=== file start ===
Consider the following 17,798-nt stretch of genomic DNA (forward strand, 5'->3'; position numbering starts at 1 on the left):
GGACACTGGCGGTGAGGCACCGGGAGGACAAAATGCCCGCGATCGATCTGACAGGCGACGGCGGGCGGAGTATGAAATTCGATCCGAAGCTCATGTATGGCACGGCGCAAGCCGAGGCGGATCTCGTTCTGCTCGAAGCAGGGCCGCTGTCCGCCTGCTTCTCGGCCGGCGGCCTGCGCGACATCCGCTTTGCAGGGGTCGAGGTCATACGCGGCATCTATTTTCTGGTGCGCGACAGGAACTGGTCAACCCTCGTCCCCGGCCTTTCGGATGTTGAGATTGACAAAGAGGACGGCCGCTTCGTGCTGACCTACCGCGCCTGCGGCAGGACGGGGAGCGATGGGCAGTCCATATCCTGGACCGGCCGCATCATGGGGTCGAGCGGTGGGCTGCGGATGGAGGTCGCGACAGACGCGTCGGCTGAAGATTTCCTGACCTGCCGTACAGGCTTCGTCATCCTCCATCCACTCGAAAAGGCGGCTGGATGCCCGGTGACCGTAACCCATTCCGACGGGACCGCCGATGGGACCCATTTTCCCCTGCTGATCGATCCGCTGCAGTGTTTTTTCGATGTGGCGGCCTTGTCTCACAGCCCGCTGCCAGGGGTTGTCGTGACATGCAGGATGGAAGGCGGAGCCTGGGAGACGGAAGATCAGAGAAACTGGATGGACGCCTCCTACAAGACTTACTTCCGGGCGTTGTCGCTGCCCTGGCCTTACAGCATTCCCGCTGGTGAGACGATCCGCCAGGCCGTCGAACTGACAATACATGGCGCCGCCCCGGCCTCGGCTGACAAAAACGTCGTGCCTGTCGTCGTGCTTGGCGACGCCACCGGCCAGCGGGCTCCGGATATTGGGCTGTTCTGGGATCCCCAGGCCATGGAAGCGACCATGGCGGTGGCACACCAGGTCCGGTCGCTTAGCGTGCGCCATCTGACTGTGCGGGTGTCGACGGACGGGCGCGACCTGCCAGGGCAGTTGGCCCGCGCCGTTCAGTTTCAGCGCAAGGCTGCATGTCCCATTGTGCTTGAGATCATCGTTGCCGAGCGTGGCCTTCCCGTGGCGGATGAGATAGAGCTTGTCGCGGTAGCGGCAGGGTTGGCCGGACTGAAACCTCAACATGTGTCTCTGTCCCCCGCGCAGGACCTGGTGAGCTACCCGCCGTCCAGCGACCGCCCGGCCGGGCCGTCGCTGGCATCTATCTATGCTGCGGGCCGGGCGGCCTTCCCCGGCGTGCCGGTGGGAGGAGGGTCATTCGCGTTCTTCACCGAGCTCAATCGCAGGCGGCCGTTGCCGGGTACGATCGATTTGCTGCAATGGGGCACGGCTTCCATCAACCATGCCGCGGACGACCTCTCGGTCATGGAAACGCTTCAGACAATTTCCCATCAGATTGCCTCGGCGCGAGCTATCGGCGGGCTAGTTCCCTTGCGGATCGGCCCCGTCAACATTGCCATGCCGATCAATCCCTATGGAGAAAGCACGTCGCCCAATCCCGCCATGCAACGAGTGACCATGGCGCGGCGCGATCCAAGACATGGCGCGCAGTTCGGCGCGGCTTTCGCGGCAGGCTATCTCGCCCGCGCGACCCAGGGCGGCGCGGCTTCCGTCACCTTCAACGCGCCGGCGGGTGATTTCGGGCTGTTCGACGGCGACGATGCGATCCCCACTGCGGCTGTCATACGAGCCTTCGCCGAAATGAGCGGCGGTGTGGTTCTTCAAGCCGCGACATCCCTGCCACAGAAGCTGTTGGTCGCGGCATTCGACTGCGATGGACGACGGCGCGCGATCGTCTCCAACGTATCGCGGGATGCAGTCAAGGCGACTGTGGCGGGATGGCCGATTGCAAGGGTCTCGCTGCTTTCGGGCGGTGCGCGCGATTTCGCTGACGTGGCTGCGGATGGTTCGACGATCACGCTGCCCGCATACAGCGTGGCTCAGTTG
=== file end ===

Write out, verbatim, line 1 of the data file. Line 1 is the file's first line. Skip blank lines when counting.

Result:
Consider the following 17,798-nt stretch of genomic DNA (forward strand, 5'->3'; position numbering starts at 1 on the left):